WASHINGTON (Reuters) - President Donald Trump expressed scepticism on Sunday that U.S. lawmakers seeking to avoid another government shutdown could reach a deal on border security that he would accept, as he renewed his vow to build a wall on the southern border with Mexico.
In an interview with the Wall Street Journal, Trump said chances were low that Congress could craft an agreement and avoid another closure of part of the U.S. government in three weeks’ time, when funding will expire.
“I personally think it’s less than 50-50, but you have a lot of very good people on that board,” the president said, referring to the committee of lawmakers appointed to work out a compromise on border security funding.
Another shutdown, Trump told the Wall Street Journal, was “certainly an option.”
The president has also said he might declare a national emergency in order to build his border wall. Democrats would likely challenge that in court.
“Does anybody really think I won’t build the WALL? Done more in first two years than any President!” Trump wrote on Twitter on Sunday evening.
Democratic resistance to Republican Trump’s demand for $5.7 billion for a border wall resulted in a 35-day shutdown of about a fourth of the U.S. government, a closure that just ended on Friday.
The five-week standoff damaged the U.S. economy, left many federal workers scrambling to make ends meet and tested Americans’ patience with delays to air travel, closures of national parks and other disruptions.
After opinion polls showed Americans increasingly blamed Trump for the situation, the president signed a measure on Friday to fund the government for three weeks as congressional negotiators try to work out a bill to fully fund the agencies through Sept. 30.
But Trump also threatened to resume the shutdown on Feb. 15 if he does not get what he wants.
In his interview with the Wall Street Journal, Trump also sounded doubtful about a possible deal involving both wall money and a broader overhaul of U.S. immigration laws.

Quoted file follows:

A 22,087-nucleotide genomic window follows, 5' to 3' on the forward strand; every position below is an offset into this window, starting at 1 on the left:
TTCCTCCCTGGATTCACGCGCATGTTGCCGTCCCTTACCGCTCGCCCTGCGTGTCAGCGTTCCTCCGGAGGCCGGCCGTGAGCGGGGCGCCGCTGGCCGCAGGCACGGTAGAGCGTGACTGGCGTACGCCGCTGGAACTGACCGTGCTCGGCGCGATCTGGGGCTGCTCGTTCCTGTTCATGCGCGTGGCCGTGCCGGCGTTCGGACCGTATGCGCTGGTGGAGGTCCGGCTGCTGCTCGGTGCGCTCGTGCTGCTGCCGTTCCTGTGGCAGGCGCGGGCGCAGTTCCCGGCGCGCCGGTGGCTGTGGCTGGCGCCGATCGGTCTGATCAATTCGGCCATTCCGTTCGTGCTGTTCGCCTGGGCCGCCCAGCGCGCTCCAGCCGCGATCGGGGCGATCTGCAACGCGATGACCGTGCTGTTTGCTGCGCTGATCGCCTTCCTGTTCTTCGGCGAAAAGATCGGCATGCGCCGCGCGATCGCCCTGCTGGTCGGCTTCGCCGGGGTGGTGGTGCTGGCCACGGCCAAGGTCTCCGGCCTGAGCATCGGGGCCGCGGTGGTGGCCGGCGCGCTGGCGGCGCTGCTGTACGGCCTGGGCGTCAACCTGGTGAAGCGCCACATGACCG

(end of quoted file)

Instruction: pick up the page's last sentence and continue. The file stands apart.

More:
“I doubt it,” he said, when asked if he would agree to citizenship for a group of immigrants known as “Dreamers,” who were brought to the United States illegally as children - in exchange for border wall funding.
“That’s a separate subject to be taken up at a separate time,” Trump said.
‘SHUTDOWNS NOT GOOD LEVERAGE’
Earlier on Sunday, some lawmakers criticized using the closure of federal agencies as a tool in policy disputes. Senior legislators from both parties said the latest shutdown, the 19th since the mid-1970s, was as ineffective as previous ones but much more disruptive as it was the longest in U.S. history.
“Shutdowns are not good leverage in any negotiation,” Republican Senator Marco Rubio said on NBC’s “Meet the Press,” urging congressional negotiators to tackle border security in the three-week talks launched by last week’s shutdown-ending deal.
Hakeem Jeffries, chairman of the Democratic caucus in the House of Representatives, said on the same television show that shutdowns were “not legitimate negotiating tactics” in public policy disagreements between two branches of government.
About 800,000 federal workers were furloughed or worked without pay during the shutdown, missing at least two paychecks that officials are now working to make up for.
“We hope that by the end of this week, all the back pay will be made up,” acting White House Chief of Staff Mick Mulvaney said on CBS’ “Face the Nation.”
Federal workers are owed about $6 billion in back pay, according to a study released last week.
As a candidate, Trump pledged to build the wall, with Mexico
paying for it. Mexico refused and now Trump wants U.S. taxpayers to pay for the barrier, which he sees as key to curbing illegal immigration and illegal drug flows into the country.
Democrats say a wall would be too costly and ineffective.
It remained unclear when Trump would deliver his State of the Union address, which was postponed during the shutdown. One administration official, who asked not to be named, said on Saturday the speech would likely not occur until February.
Reporting by Susan Cornwell and David Shepardson; Additional reporting by Howard Schneider; Editing by Jeffrey Benkoe and Peter Cooney
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